Wednesday, April 16, 2003

I haven't commented on Dennis Prager's show lately since he hasn't said anything new or particularly offensive to me or at least not anything that's offensive in new ways. It may need reminding that I mostly agree with Prager and it is usually only when he makes what I consider grossly illogical statements that I feel particularly compelled to set him straight. Today's show while discussing the meaning of Passover did include yet another offhand comment on the absurdity of a universe without God but then I have already commented on the flaws with that particular view last week on April 3.

While commenting on Passover Prager made some interesting points, some of which I agree with. Just to review, Passover tells the story of the Israelites exodus from Egypt where they had been slaves. Prager makes the point that in addition to being physically freed Israelites had to free themselves from the ideas of Egypt. Egypt's culture was focused on death as evidenced by the pyramids, which while architecturally impressive structures, were giant tombs, as well as the so-called Egyptian Book of the Dead. Prager argues that on the other hand, the Torah or teaching that God provided the Israelites is focused on life as evidenced by the kosher rules, including prohibition on drinking any blood (hence the large quantities of salt in kosher meats to draw the blood out before eating) and the prohibition of combining milk and meat (supposedly to avoid mixing a symbol of life -- milk -- with a symbol of death -- dead flesh). In addition Jewish priests (which today means descendents of the priests that originally served the Jewish temple) are prohibited from visiting cemeteries. I might also add that it is widely known that Jews cheer drinks with the phrase L'Chaim meaning "To life".

I can agree with Prager on Egypt but I only have limited agreement on Judaism. Egypt, to the best of my knowledge, was indeed a culture devoted to death as shown by the examples that Prager gave. It is also illustrated by the little progress it achieved in 3000 years of history. However, it is much more difficult to make the case that Judaism is the religion of life, especially based on a few rather nonsensical symbolic theological commands. This much can be said in Judaism's favor based on my own knowledge and experience. It is focused on living this life according to the rules God gave because God gave them. However, it cannot be fully considered life oriented because while it does focus on this life, it examines it in light of laws that came from outside life. Fortunately, it does have an effective fail-safe mechanism, a passage in the Bible that is interpreted to mean that since God ordered man to live by the laws, he never intended death (or even injury) to result from them. This is interpreted in such a way that almost no law is to be followed if it results in one's own injury or death. Also, it is quite clear that the more rational Greek philosophy had a substantial influence on Judaism making it more difficult to pursue some of its more absurd notions. Today, both Judaism and Christianity have been substantially tempered by the Enlightenment ideas of the 18th century and it is those ideas of reason and individual rights that are the true culture of life.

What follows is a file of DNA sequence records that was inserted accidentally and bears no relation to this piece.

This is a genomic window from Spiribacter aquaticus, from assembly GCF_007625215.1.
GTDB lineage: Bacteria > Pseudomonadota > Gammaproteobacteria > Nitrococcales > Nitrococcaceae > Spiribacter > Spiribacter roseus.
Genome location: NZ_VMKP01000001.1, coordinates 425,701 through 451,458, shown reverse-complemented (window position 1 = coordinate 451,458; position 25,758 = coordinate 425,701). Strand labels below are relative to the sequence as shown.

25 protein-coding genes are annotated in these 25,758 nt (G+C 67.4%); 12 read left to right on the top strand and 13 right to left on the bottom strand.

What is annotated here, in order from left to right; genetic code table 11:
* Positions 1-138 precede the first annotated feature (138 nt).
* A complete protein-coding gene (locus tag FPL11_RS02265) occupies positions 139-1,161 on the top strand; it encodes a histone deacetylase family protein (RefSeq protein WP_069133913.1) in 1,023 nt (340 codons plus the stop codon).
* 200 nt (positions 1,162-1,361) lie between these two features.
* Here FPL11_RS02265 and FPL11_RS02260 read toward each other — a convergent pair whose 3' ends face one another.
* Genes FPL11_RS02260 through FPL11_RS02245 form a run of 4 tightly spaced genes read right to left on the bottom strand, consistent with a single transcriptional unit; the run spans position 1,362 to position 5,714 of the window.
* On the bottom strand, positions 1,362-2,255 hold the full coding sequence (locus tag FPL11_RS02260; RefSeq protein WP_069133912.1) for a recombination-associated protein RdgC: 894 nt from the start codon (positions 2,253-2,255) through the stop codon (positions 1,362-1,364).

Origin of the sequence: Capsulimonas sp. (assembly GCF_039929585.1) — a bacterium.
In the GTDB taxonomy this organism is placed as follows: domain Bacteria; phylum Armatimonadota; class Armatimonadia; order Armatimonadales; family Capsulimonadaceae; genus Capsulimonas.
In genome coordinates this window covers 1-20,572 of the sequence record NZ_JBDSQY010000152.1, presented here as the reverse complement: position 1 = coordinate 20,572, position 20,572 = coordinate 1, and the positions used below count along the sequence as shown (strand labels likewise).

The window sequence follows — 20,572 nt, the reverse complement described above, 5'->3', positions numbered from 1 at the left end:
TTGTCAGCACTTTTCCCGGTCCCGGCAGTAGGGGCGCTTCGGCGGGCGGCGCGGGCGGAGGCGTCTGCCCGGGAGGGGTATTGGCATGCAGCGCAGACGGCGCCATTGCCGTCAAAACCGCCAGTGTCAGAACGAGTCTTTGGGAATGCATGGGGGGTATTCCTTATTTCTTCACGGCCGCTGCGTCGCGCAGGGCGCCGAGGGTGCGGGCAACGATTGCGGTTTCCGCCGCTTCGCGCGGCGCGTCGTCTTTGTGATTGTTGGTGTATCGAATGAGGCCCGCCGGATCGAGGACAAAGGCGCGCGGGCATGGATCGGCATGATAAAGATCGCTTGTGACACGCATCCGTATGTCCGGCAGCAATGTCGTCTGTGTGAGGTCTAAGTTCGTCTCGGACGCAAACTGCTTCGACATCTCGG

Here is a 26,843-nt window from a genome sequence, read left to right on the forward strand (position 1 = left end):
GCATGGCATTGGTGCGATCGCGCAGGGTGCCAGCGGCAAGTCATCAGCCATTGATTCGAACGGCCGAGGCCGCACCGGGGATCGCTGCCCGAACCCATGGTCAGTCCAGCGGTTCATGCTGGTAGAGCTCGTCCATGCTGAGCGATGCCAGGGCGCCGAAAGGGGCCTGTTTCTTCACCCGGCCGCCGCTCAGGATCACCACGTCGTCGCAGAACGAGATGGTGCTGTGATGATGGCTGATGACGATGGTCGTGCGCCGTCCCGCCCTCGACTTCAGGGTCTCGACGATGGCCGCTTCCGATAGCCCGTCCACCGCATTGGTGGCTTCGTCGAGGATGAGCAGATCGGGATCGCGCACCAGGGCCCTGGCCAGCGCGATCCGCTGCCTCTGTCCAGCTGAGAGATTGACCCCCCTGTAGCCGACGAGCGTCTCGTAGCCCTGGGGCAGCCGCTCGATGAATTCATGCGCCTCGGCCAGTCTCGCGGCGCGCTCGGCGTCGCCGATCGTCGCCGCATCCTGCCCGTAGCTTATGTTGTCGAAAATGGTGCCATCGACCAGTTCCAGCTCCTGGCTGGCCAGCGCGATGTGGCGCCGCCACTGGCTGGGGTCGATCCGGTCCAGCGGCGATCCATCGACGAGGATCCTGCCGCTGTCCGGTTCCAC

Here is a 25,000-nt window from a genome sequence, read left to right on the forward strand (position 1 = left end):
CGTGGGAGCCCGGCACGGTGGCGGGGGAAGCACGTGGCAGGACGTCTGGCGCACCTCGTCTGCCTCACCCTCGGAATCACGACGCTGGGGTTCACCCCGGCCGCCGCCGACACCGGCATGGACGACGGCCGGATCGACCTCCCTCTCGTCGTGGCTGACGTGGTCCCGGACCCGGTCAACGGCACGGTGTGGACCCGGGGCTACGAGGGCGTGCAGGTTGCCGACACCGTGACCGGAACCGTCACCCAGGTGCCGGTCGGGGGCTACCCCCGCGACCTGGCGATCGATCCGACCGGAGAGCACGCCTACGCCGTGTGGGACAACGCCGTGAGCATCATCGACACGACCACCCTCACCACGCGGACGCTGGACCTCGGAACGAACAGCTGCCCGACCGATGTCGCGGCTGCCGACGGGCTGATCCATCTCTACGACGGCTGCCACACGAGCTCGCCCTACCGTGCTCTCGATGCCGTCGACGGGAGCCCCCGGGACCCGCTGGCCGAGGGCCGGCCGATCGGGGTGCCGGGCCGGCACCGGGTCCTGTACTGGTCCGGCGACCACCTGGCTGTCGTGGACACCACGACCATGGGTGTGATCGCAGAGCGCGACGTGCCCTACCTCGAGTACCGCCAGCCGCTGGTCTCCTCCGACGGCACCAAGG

Prager's second hour included an interview with an Palestinian Arab intellectual which once again illustrated the fantasy world in which the Arabs live. Interviews such as this one give little hope for the future in the Middle East. Finally, Prager's third hour today discussed the absurdity of the Dutch court giving former Holland prime ministerial candidate Pim Fortuyn's assassin a mere 18 years in prison and once again pointed out that far from Europe being morally superior for having abolished the death penalty, it is American that is morally superior for preserving it and not keeping murderers alive.

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